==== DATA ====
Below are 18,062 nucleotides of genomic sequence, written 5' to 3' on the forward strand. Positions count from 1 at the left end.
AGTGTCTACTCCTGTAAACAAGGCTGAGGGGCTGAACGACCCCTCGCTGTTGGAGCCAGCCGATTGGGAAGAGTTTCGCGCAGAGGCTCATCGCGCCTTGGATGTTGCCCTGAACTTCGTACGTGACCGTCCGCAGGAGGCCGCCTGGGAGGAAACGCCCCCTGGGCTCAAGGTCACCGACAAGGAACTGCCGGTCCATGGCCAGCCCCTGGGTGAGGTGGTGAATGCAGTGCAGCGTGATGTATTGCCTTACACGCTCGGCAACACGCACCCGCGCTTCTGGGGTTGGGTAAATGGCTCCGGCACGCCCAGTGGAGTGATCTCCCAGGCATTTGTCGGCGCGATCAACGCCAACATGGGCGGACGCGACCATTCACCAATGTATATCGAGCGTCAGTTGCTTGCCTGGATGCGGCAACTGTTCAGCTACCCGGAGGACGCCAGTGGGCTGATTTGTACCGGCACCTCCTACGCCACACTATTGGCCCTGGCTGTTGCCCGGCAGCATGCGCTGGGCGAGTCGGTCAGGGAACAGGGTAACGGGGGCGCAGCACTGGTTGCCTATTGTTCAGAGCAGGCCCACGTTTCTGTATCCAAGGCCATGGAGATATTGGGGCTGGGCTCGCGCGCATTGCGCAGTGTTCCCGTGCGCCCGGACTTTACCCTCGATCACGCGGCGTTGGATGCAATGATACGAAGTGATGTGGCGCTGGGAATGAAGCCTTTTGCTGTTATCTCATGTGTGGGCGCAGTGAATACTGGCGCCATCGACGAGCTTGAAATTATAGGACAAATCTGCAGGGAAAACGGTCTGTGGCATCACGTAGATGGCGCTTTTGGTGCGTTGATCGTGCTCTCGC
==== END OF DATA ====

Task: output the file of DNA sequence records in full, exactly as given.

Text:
Below are 18,062 nucleotides of genomic sequence, written 5' to 3' on the forward strand. Positions count from 1 at the left end.
AGTGTCTACTCCTGTAAACAAGGCTGAGGGGCTGAACGACCCCTCGCTGTTGGAGCCAGCCGATTGGGAAGAGTTTCGCGCAGAGGCTCATCGCGCCTTGGATGTTGCCCTGAACTTCGTACGTGACCGTCCGCAGGAGGCCGCCTGGGAGGAAACGCCCCCTGGGCTCAAGGTCACCGACAAGGAACTGCCGGTCCATGGCCAGCCCCTGGGTGAGGTGGTGAATGCAGTGCAGCGTGATGTATTGCCTTACACGCTCGGCAACACGCACCCGCGCTTCTGGGGTTGGGTAAATGGCTCCGGCACGCCCAGTGGAGTGATCTCCCAGGCATTTGTCGGCGCGATCAACGCCAACATGGGCGGACGCGACCATTCACCAATGTATATCGAGCGTCAGTTGCTTGCCTGGATGCGGCAACTGTTCAGCTACCCGGAGGACGCCAGTGGGCTGATTTGTACCGGCACCTCCTACGCCACACTATTGGCCCTGGCTGTTGCCCGGCAGCATGCGCTGGGCGAGTCGGTCAGGGAACAGGGTAACGGGGGCGCAGCACTGGTTGCCTATTGTTCAGAGCAGGCCCACGTTTCTGTATCCAAGGCCATGGAGATATTGGGGCTGGGCTCGCGCGCATTGCGCAGTGTTCCCGTGCGCCCGGACTTTACCCTCGATCACGCGGCGTTGGATGCAATGATACGAAGTGATGTGGCGCTGGGAATGAAGCCTTTTGCTGTTATCTCATGTGTGGGCGCAGTGAATACTGGCGCCATCGACGAGCTTGAAATTATAGGACAAATCTGCAGGGAAAACGGTCTGTGGCATCACGTAGATGGCGCTTTTGGTGCGTTGATCGTGCTCTCGC